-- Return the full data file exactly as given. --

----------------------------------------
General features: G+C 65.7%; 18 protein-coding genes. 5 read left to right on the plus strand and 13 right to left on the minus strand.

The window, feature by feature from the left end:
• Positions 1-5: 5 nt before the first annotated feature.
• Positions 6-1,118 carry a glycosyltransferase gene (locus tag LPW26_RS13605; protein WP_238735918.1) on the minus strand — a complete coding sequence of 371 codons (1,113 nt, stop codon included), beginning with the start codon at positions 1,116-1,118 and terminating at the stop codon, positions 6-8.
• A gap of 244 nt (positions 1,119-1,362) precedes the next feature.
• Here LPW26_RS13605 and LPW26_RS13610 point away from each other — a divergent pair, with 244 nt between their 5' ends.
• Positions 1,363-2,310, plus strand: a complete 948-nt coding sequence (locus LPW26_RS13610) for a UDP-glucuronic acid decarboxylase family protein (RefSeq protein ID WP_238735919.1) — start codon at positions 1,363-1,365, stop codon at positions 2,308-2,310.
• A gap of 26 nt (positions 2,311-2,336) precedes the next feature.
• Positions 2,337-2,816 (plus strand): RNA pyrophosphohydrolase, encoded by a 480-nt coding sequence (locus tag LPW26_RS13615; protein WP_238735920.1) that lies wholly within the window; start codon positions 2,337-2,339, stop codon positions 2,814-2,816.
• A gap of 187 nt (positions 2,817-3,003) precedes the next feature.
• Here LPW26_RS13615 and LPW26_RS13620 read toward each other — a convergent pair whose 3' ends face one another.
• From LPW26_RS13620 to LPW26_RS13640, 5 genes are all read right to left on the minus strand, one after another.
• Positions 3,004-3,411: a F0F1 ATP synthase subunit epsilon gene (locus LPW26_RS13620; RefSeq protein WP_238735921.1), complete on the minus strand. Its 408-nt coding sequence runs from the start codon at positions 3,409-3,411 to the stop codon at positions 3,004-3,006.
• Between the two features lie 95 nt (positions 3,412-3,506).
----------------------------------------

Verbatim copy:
General features: G+C 65.7%; 18 protein-coding genes. 5 read left to right on the plus strand and 13 right to left on the minus strand.

The window, feature by feature from the left end:
• Positions 1-5: 5 nt before the first annotated feature.
• Positions 6-1,118 carry a glycosyltransferase gene (locus tag LPW26_RS13605; protein WP_238735918.1) on the minus strand — a complete coding sequence of 371 codons (1,113 nt, stop codon included), beginning with the start codon at positions 1,116-1,118 and terminating at the stop codon, positions 6-8.
• A gap of 244 nt (positions 1,119-1,362) precedes the next feature.
• Here LPW26_RS13605 and LPW26_RS13610 point away from each other — a divergent pair, with 244 nt between their 5' ends.
• Positions 1,363-2,310, plus strand: a complete 948-nt coding sequence (locus LPW26_RS13610) for a UDP-glucuronic acid decarboxylase family protein (RefSeq protein ID WP_238735919.1) — start codon at positions 1,363-1,365, stop codon at positions 2,308-2,310.
• A gap of 26 nt (positions 2,311-2,336) precedes the next feature.
• Positions 2,337-2,816 (plus strand): RNA pyrophosphohydrolase, encoded by a 480-nt coding sequence (locus tag LPW26_RS13615; protein WP_238735920.1) that lies wholly within the window; start codon positions 2,337-2,339, stop codon positions 2,814-2,816.
• A gap of 187 nt (positions 2,817-3,003) precedes the next feature.
• Here LPW26_RS13615 and LPW26_RS13620 read toward each other — a convergent pair whose 3' ends face one another.
• From LPW26_RS13620 to LPW26_RS13640, 5 genes are all read right to left on the minus strand, one after another.
• Positions 3,004-3,411: a F0F1 ATP synthase subunit epsilon gene (locus LPW26_RS13620; RefSeq protein WP_238735921.1), complete on the minus strand. Its 408-nt coding sequence runs from the start codon at positions 3,409-3,411 to the stop codon at positions 3,004-3,006.
• Between the two features lie 95 nt (positions 3,412-3,506).